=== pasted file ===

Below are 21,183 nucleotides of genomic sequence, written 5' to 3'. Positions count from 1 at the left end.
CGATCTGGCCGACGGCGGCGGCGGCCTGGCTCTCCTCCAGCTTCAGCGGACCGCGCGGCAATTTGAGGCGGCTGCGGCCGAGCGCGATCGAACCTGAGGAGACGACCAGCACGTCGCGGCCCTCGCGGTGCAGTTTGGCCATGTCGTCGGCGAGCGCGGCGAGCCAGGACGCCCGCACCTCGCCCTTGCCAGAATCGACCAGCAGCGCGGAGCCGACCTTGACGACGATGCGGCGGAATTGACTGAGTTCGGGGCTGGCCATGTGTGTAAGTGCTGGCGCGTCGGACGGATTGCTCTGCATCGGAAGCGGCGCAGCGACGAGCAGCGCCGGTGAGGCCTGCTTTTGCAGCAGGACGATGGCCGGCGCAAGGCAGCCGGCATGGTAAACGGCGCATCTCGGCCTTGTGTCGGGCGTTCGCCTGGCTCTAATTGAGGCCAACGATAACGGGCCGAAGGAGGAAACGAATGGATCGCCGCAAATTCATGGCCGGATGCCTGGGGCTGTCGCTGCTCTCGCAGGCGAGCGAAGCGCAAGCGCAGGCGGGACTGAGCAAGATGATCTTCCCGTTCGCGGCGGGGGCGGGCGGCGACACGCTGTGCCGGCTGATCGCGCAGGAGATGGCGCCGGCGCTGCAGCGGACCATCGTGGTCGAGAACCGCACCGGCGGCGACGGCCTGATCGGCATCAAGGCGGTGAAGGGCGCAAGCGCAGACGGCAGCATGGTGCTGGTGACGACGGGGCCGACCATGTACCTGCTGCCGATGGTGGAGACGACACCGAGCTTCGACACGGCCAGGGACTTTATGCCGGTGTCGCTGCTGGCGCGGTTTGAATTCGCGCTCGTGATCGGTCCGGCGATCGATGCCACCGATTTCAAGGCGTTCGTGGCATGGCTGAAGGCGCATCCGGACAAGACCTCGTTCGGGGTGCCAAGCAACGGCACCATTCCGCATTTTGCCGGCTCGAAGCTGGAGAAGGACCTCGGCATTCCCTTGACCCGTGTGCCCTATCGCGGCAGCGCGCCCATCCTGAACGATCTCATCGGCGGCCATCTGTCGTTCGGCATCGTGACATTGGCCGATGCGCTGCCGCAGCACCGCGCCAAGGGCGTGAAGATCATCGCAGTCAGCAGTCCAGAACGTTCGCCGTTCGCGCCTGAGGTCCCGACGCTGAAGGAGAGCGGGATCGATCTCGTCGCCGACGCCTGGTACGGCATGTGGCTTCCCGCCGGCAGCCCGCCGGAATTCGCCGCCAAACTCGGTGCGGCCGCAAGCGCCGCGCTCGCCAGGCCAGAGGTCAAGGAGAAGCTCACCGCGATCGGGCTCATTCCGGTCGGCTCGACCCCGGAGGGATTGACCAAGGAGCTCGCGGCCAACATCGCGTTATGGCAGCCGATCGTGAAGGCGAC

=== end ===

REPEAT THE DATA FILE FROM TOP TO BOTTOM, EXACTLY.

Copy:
Below are 21,183 nucleotides of genomic sequence, written 5' to 3'. Positions count from 1 at the left end.
CGATCTGGCCGACGGCGGCGGCGGCCTGGCTCTCCTCCAGCTTCAGCGGACCGCGCGGCAATTTGAGGCGGCTGCGGCCGAGCGCGATCGAACCTGAGGAGACGACCAGCACGTCGCGGCCCTCGCGGTGCAGTTTGGCCATGTCGTCGGCGAGCGCGGCGAGCCAGGACGCCCGCACCTCGCCCTTGCCAGAATCGACCAGCAGCGCGGAGCCGACCTTGACGACGATGCGGCGGAATTGACTGAGTTCGGGGCTGGCCATGTGTGTAAGTGCTGGCGCGTCGGACGGATTGCTCTGCATCGGAAGCGGCGCAGCGACGAGCAGCGCCGGTGAGGCCTGCTTTTGCAGCAGGACGATGGCCGGCGCAAGGCAGCCGGCATGGTAAACGGCGCATCTCGGCCTTGTGTCGGGCGTTCGCCTGGCTCTAATTGAGGCCAACGATAACGGGCCGAAGGAGGAAACGAATGGATCGCCGCAAATTCATGGCCGGATGCCTGGGGCTGTCGCTGCTCTCGCAGGCGAGCGAAGCGCAAGCGCAGGCGGGACTGAGCAAGATGATCTTCCCGTTCGCGGCGGGGGCGGGCGGCGACACGCTGTGCCGGCTGATCGCGCAGGAGATGGCGCCGGCGCTGCAGCGGACCATCGTGGTCGAGAACCGCACCGGCGGCGACGGCCTGATCGGCATCAAGGCGGTGAAGGGCGCAAGCGCAGACGGCAGCATGGTGCTGGTGACGACGGGGCCGACCATGTACCTGCTGCCGATGGTGGAGACGACACCGAGCTTCGACACGGCCAGGGACTTTATGCCGGTGTCGCTGCTGGCGCGGTTTGAATTCGCGCTCGTGATCGGTCCGGCGATCGATGCCACCGATTTCAAGGCGTTCGTGGCATGGCTGAAGGCGCATCCGGACAAGACCTCGTTCGGGGTGCCAAGCAACGGCACCATTCCGCATTTTGCCGGCTCGAAGCTGGAGAAGGACCTCGGCATTCCCTTGACCCGTGTGCCCTATCGCGGCAGCGCGCCCATCCTGAACGATCTCATCGGCGGCCATCTGTCGTTCGGCATCGTGACATTGGCCGATGCGCTGCCGCAGCACCGCGCCAAGGGCGTGAAGATCATCGCAGTCAGCAGTCCAGAACGTTCGCCGTTCGCGCCTGAGGTCCCGACGCTGAAGGAGAGCGGGATCGATCTCGTCGCCGACGCCTGGTACGGCATGTGGCTTCCCGCCGGCAGCCCGCCGGAATTCGCCGCCAAACTCGGTGCGGCCGCAAGCGCCGCGCTCGCCAGGCCAGAGGTCAAGGAGAAGCTCACCGCGATCGGGCTCATTCCGGTCGGCTCGACCCCGGAGGGATTGACCAAGGAGCTCGCGGCCAACATCGCGTTATGGCAGCCGATCGTGAAGGCGAC